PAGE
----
WHENEVER I'M asked to review a book, I approach it with a sense of responsibility bordering on trepidation, and this time was no exception.
Expecting a book aimed at children I found that, despite the subtitle, rarely had I seen anything that looked less appropriate for younger readers. The text seemed to be set in type far too small for children to read with ease, and the labels identifying the illustrations even more so, so I began to wonder if I had possibly misunderstood. But in the first few lines of the introduction there were some thoughts that settled the issue: "Pictures are made for different reasons. Some instruct us about something: how to put a tent together, for instance, or how to fly a kite."
There could be no doubt about it. It was a book for children after all.
It would be both unfair and senseless to point out that most volumes on the history of art contain a more complete collection of reproductions than this book. But completeness is in no way the purpose of this book; therefore, why quibble about Holme's selections? The ancient Romans had a proverb for it: "There is no arguing taste."
Still one connot help wondering why, in a book intending to introduce children to the vast world of art, three of the 96 illustrations are by Renoir, when, with the exception of two Degas paintings, all other impressionists, from van Gogh to Monet, have been ignored. In the same way, one can wonder why Holme chose a Rothko over a Mondrian, and so forth.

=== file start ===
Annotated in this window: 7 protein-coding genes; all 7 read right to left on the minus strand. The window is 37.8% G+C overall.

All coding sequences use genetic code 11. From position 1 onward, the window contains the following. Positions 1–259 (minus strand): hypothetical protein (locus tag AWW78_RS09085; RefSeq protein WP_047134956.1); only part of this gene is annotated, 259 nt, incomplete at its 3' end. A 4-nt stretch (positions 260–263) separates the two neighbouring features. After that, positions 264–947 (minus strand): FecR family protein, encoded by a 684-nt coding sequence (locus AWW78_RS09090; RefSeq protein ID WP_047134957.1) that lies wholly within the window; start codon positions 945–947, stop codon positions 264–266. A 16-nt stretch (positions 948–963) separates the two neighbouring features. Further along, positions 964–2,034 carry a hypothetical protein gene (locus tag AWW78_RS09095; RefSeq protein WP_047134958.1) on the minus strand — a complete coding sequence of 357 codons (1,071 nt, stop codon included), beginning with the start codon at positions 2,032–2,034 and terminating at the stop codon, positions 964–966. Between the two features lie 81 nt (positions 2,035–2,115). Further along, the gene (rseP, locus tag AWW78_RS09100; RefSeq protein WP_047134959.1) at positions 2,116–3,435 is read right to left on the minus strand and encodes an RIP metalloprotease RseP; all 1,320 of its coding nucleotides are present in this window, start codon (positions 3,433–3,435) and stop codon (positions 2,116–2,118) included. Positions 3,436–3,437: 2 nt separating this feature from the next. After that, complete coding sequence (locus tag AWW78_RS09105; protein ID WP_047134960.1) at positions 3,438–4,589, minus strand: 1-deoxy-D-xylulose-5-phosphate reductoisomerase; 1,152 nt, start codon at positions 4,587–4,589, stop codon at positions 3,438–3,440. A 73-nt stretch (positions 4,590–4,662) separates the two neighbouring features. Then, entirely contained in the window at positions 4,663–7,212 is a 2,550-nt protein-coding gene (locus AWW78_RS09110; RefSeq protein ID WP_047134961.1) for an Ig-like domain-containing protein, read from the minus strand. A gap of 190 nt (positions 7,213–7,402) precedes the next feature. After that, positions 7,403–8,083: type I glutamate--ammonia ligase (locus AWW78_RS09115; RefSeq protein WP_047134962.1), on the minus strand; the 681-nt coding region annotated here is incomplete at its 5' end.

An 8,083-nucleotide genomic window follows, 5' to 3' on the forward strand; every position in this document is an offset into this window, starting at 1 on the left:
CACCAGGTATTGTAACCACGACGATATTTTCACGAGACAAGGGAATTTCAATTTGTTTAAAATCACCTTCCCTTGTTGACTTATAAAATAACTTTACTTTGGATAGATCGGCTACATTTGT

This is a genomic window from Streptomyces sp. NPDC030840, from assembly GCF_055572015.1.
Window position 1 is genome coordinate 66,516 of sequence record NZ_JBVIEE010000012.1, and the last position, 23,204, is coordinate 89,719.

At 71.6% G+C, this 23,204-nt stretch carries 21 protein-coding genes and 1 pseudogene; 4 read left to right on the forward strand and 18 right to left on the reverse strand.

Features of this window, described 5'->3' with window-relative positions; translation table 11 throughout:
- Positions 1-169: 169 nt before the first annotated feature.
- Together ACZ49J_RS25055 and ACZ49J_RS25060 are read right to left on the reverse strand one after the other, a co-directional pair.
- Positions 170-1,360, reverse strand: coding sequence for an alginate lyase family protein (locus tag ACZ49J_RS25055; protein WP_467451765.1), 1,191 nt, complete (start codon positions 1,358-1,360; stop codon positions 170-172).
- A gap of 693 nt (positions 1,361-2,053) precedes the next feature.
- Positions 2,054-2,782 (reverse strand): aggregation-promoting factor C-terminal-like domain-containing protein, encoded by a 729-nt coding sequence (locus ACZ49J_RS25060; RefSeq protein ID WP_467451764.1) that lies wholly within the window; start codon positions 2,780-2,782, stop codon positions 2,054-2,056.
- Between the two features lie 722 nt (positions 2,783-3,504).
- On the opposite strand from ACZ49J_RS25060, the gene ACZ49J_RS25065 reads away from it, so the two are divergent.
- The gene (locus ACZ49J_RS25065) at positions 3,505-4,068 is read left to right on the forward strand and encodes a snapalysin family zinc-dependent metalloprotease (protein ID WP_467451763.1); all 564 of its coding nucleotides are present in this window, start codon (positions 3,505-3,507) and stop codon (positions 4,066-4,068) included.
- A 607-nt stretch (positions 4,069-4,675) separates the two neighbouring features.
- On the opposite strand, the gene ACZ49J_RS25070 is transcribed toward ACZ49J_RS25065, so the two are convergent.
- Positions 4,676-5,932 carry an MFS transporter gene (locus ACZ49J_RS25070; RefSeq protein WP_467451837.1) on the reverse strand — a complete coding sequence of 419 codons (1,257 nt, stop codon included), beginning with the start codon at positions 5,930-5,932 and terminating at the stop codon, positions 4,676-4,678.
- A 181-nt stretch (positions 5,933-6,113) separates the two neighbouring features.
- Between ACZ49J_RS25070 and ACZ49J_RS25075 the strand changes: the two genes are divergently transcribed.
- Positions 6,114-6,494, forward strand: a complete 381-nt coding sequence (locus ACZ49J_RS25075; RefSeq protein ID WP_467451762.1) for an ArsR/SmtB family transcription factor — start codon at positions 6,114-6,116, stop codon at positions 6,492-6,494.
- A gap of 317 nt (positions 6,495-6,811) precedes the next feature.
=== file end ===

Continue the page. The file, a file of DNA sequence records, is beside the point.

Of the illustrations, which are, withour exception, top quality, 44 are in color, and handsome reproductions they are. The paper is excellent; even for $9.95 the book is rather a bargain these days. That most of the illustrations are black and white is, of course, an inescapable fact of life; if all of it had been full color the book would probably have priced itself out of the market. The black-and-white pictures generally serve their purpose well: Velasquez's Juan de pareja is almost as vibrant and alive as he would have been in color. However, Chagall's Homage to the Eiffel Tower I find downright unappealing because color is the very essence of his work. A Chagall without color is no Chagall, and practically meaningless, like a Chartres rose-window seen only in gray.
The lack of color also vastly detracts from Canaletto's Marriage of venice to the Adriatic , no matter how much detail one can discover on the double spread of that painting-all the more so when the text mentions Canaletto's "most glowing colors."
The relatively brief text is by no means uninformative. It is geared to younger children, although one wonders if they will, for example, understand a reference to Homer, or to Bottom in A Midsummer Night's Dream. At times Holme seems to be talking down to his readers, as in the case of Crivelli's The Annunciation : "No one could produce a picture like this today, no matter how hard they tried." Besides, this is simply not so.
Enchanted World is a well intentioned, civilized, and tastefully executed, yet dualistic book, based on a sound idea. It misses its mark in that it is essentially neither fish nor fowl: It is not a true book for children-it is too unchildlike for that-nor a book for adults, because for that it is too childish. CAPTION: Picture, "The Annunciation," by Crivell from "Enchanted World"